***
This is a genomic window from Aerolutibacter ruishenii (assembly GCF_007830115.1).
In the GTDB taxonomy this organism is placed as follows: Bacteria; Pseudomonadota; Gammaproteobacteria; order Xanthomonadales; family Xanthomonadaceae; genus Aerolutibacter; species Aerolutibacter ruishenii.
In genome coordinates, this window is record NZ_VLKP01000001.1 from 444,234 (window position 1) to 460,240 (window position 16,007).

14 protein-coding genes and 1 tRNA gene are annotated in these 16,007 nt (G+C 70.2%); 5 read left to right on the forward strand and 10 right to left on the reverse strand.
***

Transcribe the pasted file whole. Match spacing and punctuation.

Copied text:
This is a genomic window from Aerolutibacter ruishenii (assembly GCF_007830115.1).
In the GTDB taxonomy this organism is placed as follows: Bacteria; Pseudomonadota; Gammaproteobacteria; order Xanthomonadales; family Xanthomonadaceae; genus Aerolutibacter; species Aerolutibacter ruishenii.
In genome coordinates, this window is record NZ_VLKP01000001.1 from 444,234 (window position 1) to 460,240 (window position 16,007).

14 protein-coding genes and 1 tRNA gene are annotated in these 16,007 nt (G+C 70.2%); 5 read left to right on the forward strand and 10 right to left on the reverse strand.